2019 highlight: This past year was one of tremendous growth in terms of attendance to all of my classes. We surpassed the milestone of 500 families who have attended my classes and I am so grateful for all of the families who joined me week after week to sing, dance, do yoga and learn together. When the COVID-19 crisis began, I released my children’s album, a collection of 14 of my original songs. I am very proud of these songs, many of which we sing together both during in-person classes and virtual classes. I was also able to team up with a bunch of the families from my classes and create the Mindful Families Community Outreach Group, where we get together to do good in the community. My favorite memories were of the intergenerational singalongs we would do in nursing homes.
Local inspiration: I have always been inspired by the amazing Kathi Mulder of Dance of Life Midwifery. She was my midwife for my youngest two children and her empowering, authentic love and real talk was life-changing for me. She is completely herself in such an easy way that it liberates those around her to be completely themselves too. Kathi helped me believe that I am enough just the way I am, which was definitely useful as I was creating Mindful and Musical almost five years ago.
What’s next: I created a coloring book for children that accompanies my song ‘You Are Loved, Loved, Loved.’ I am so excited to release that book and also to launch virtual classes and guided meditations online.
Who knew: I was born in Aibonito, Puerto Rico and when I was brought to Michigan as a child I only spoke Spanish. I am fully bilingual and I love incorporating Spanish into my classes and making Spanish speakers feel welcome in the community.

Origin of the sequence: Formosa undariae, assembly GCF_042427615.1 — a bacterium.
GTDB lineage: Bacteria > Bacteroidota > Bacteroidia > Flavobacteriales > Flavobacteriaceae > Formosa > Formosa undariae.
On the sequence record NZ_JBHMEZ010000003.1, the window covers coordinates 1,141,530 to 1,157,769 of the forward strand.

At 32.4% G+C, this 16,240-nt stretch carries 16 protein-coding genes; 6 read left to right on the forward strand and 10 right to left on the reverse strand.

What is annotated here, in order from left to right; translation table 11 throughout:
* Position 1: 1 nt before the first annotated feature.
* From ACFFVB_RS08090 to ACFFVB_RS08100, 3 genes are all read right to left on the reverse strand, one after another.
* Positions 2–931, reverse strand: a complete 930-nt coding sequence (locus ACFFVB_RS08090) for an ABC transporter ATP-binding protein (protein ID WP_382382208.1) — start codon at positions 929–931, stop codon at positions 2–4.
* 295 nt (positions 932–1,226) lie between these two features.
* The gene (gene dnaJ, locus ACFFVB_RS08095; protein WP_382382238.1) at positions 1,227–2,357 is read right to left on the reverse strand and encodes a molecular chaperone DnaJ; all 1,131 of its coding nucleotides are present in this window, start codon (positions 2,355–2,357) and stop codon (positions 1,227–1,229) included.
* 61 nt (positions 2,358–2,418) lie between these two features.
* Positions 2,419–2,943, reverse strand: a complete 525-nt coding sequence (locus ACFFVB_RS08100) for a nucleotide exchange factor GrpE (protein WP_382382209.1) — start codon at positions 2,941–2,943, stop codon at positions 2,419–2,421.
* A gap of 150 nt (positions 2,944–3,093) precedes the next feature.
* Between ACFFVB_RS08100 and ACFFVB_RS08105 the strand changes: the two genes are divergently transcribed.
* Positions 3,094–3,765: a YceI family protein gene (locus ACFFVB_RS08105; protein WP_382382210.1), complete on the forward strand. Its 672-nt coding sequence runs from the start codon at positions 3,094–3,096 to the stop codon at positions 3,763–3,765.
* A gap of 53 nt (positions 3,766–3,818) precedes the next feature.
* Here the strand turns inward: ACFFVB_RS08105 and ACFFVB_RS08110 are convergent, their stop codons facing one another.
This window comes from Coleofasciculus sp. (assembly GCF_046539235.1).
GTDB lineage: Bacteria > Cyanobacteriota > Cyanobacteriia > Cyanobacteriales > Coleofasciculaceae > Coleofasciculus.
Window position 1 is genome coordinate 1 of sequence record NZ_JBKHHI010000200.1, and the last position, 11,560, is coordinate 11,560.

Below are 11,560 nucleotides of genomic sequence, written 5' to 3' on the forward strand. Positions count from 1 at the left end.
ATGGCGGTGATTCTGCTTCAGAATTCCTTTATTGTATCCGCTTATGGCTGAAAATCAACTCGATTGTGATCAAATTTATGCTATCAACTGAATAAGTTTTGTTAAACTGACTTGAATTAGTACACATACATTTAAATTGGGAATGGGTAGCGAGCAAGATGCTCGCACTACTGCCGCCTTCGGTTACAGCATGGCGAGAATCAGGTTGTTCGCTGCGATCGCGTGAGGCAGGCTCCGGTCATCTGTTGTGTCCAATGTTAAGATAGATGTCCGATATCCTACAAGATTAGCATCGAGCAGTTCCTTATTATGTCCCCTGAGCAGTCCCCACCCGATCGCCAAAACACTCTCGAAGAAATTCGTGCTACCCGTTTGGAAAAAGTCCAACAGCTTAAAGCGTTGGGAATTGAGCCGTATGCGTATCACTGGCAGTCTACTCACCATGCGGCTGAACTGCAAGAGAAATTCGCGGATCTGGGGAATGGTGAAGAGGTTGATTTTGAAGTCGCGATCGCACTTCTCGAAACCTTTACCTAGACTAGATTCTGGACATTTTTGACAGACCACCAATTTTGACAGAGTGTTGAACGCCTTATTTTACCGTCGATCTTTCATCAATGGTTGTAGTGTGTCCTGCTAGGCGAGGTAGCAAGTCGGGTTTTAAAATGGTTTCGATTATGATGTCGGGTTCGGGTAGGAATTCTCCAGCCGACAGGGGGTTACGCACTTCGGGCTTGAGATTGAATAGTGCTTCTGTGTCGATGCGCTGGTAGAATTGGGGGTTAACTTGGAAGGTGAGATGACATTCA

Benjamin Yule, 33
Chief Technology Officer, Spire Health
Volunteerism/leadership: 20Fathoms; TC New Tech
2019 highlight: Just over a year ago, I made the jump and relocated from California to Traverse City in search of a higher quality of life and the goal to open a local office for Spire Health, the digital health company I helped found in San Francisco. We’ve already created multiple local high-tech jobs and are planning to scale rapidly over the coming year. Aside from that, I also lead a global team of scientists and engineers who launched the Spire Health remote patient monitoring platform this year, which has the potential to transform remote care by enabling millions of patients suffering from chronic respiratory illnesses to be monitored for changes in health without having to leave their homes.
Local inspiration: Tim Heger, CTO of HealthBridge. HealthBridge is headquartered in Grand Rapids, but Tim drove the rapid expansion of its technical team right here in Traverse City. Tim showed me that it was not only possible to grow a highly effective team with incredible talent locally, but that you can easily convince people who have never even heard of Traverse City to move here. I once remember Tim saying ‘We’ve got to get these kids off the plane,’ – referring to all of the amazing individuals who are from TC or living in TC but who are commuting to work in other places.
What’s next: COVID-19 has created a tremendous amount of opportunity, both in remote care management and for small towns like Traverse City that are hungry for young, talented professionals to return home. I fundamentally believe people are looking for alternatives to big city life and are only held back by the lack of well-paying, high impact job opportunities in STEM fields. We’ll be taking advantage of these opportunities and doubling down on TC over the next year, with the potential to create up to a dozen jobs.
“Imagine you are just 26 years old and are the CTO and co-founder of a Spire Health, a hot, well-funded health tech startup in San Francisco. Bright lights and the big time, right? Well, Ben Yule and his wife, a Traverse City native, purposely left San Francisco behind and moved here to start a family, while still managing his Spire engineering team remotely. This purposeful life change speaks to his value system. Ben’s intellect, work ethic, technology expertise, quick wit and high energy roll up into a first-class digital economy entrepreneur who also happens to be a nice guy.” – Jesse Wolff, advisor, Northern Michigan Angels
Bios compiled by contributing writers Craig Manning and Ross Boissoneau.